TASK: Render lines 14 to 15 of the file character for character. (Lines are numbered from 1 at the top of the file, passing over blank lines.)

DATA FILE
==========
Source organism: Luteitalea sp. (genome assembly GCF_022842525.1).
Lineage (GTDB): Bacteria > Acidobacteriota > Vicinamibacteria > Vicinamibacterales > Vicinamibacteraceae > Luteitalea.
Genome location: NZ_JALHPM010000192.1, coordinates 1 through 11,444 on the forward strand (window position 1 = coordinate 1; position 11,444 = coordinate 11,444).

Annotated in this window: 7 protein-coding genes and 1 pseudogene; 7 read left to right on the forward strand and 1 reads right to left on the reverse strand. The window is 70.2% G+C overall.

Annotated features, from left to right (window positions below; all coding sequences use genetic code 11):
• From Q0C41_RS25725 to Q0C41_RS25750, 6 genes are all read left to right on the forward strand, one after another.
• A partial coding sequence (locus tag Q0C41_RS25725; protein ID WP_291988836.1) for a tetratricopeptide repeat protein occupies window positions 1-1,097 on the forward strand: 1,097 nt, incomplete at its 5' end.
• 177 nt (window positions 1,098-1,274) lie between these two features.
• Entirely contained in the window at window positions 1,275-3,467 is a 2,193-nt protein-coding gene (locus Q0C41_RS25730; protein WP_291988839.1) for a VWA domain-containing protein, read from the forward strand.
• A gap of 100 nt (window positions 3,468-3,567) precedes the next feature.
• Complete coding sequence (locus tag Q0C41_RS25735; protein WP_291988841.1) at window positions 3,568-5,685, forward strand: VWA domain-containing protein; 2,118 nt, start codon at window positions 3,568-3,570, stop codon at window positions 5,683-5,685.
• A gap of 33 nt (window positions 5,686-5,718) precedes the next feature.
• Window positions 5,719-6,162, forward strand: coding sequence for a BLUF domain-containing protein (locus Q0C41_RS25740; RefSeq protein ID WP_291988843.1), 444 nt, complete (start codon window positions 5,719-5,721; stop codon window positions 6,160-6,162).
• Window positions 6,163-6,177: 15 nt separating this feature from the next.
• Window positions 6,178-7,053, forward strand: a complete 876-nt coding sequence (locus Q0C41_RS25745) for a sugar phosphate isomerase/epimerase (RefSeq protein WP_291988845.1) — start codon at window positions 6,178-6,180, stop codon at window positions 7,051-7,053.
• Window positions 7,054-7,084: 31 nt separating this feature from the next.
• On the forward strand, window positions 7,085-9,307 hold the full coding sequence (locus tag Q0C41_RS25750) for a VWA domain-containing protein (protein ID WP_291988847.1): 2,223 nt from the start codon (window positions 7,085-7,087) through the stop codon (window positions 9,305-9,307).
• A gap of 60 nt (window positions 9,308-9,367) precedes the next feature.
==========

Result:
• Window positions 6,163-6,177: 15 nt separating this feature from the next.
• Window positions 6,178-7,053, forward strand: a complete 876-nt coding sequence (locus Q0C41_RS25745) for a sugar phosphate isomerase/epimerase (RefSeq protein WP_291988845.1) — start codon at window positions 6,178-6,180, stop codon at window positions 7,051-7,053.